“Fake news” is a hot topic of conversation, but the reason it’s making headlines is that real news is enjoying a renaissance. Subscriptions to respected newspapers and journals are up across the board, and investigative reporters on television are drawing bigger audiences than they have in years. Marketers can take a page from the newspapers of note and do some investigative reporting of their own using data enhancement.
Data Adds Depth
Investigative reporters dig deeply into a single story rather than covering a broad range of topics. They take an analytical approach to a subject and offer details to support their analyses, much like what marketers do when drilling down to understand how leads make the buying decisions they do. With more data, you have the tools to achieve greater depth, and that’s true in marketing too. Let’s say you start with a lead’s company name and email address. You have a starting point for understanding that lead, but with data enhancement to fill in details such as a mailing address and ZIP code, you get deeper insight into your prospect.
It isn’t enough to claim that “studies say” or “the smartest people tell us” what’s true in investigative journalism. You need reliable sources supplying a steady stream of verifiable information. Legal filings, recordings, and tax documents are examples of data investigative journalists might use when telling an important story. Having the facts to back up assertions is vital to understanding what’s true. Reporters know that sources can remain anonymous in a story and still be verifiably valuable. That’s true in marketing too, and anonymous browser cookies can give you a wealth of information about your leads even before you know their names.
Connecting the Dots
Investigative journalism is an exercise in taking an in-depth look at the facts of a story and drawing lines between the data in meaningful ways. Marketers can also see points of data and interpolate between them to arrive at new insights about their audience. What’s causing that spike in traffic? Investigative marketing aided by data enhancement can tell you. Maybe your new visitors are coming from a particular website that linked to you as an authoritative source, which in turn can inform your content marketing strategy. Perhaps they’re in the same geographical region, offering you a prime location for concentrating your next ad campaign. You won’t know unless you take an investigative approach – and only if you have the data to mine.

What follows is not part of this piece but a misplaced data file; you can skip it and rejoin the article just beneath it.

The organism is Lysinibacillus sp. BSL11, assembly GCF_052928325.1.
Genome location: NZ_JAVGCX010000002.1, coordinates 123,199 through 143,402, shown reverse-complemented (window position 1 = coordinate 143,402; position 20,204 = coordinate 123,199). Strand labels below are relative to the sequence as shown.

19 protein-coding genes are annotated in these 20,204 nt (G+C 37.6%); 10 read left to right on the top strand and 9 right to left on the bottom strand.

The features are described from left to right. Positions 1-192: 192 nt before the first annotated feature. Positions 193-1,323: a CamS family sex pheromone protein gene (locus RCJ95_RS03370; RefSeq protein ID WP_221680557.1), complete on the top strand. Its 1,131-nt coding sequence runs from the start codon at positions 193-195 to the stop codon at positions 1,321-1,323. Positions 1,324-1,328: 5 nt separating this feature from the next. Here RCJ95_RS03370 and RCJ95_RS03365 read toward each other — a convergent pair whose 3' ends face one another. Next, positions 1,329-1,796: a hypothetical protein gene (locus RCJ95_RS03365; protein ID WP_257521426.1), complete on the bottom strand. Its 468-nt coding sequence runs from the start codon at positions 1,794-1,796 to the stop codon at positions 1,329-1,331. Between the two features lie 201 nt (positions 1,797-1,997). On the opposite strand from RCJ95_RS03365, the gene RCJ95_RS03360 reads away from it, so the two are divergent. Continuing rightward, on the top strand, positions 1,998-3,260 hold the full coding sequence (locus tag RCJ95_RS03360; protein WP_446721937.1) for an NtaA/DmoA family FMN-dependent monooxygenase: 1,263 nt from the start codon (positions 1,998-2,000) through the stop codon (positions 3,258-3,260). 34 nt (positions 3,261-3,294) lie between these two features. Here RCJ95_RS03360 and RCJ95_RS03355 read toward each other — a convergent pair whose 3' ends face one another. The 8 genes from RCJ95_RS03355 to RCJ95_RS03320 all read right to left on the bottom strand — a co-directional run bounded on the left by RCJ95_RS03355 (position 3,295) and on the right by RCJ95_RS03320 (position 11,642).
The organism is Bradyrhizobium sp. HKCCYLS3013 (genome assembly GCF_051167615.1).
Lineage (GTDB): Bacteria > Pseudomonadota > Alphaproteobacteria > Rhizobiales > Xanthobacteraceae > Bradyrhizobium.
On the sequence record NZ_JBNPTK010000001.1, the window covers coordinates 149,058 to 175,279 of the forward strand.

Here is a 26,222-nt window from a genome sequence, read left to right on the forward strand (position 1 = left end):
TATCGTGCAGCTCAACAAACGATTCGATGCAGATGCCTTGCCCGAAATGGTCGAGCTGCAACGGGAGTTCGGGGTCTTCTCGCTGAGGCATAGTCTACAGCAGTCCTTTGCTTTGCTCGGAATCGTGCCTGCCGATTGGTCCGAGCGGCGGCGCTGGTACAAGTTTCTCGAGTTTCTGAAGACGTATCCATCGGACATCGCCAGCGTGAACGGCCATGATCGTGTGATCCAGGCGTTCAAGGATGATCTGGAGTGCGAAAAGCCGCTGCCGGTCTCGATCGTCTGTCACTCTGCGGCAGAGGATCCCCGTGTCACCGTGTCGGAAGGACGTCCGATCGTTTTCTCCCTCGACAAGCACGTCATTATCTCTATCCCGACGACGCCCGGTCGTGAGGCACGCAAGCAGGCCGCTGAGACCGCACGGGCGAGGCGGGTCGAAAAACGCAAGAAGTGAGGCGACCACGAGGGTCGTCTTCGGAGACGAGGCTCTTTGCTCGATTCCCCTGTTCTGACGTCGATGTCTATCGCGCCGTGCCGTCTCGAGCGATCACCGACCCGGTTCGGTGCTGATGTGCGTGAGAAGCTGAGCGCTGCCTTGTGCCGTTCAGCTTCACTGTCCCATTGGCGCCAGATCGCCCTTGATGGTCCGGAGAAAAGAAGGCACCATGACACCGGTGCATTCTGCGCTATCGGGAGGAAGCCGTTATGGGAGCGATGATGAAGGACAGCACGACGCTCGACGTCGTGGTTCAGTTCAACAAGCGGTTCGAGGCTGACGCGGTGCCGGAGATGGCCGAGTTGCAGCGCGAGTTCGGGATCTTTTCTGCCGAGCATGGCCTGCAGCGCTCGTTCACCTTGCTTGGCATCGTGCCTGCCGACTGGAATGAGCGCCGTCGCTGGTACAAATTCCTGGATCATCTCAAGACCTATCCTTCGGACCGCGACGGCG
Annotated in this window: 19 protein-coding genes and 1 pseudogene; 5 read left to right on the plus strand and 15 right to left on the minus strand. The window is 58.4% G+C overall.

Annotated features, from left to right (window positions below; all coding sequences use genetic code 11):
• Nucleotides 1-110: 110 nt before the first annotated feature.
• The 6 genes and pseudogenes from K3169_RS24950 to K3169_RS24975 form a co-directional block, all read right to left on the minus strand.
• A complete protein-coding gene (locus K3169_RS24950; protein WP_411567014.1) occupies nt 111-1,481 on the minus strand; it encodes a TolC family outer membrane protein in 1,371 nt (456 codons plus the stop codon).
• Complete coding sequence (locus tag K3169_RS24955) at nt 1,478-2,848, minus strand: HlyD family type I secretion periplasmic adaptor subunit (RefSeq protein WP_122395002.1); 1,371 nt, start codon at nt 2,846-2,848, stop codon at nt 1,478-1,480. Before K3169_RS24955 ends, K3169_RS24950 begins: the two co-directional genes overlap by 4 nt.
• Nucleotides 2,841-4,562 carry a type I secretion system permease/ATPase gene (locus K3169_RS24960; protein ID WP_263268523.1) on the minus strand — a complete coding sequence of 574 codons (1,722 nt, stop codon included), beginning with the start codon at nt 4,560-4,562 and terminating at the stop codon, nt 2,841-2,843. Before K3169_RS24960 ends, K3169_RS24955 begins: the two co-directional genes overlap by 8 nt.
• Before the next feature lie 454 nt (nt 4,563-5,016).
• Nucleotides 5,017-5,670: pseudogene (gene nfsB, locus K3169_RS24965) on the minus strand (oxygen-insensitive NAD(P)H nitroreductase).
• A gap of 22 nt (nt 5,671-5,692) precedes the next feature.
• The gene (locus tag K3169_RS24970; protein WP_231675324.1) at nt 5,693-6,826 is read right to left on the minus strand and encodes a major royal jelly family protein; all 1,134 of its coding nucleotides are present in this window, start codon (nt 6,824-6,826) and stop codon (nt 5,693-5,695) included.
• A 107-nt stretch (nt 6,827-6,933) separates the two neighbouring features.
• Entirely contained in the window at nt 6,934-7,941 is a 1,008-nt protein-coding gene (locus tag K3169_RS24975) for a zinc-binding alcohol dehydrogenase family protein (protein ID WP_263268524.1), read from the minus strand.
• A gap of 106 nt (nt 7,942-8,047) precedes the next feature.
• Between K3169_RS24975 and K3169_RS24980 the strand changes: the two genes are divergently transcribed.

Storytelling with Data
Think of great documentaries you’ve seen or biographies you’ve read, and you’ll understand what a fascinating narrative data can tell. Marketing data can likewise tell important stories. Some of them are for you; marketing data that helps you develop more meaningful customer personas, for instance, help your organization understand its customers. Other stories are meant for your leads; when you’re able to tell them, for example, that other customers in their industry saw 44 percent higher open rates on email or a twofold increase in sales, you’re using data to reinforce your narrative.
Think like an investigative journalist about your marketing data, and you’ll discover your own big stories.
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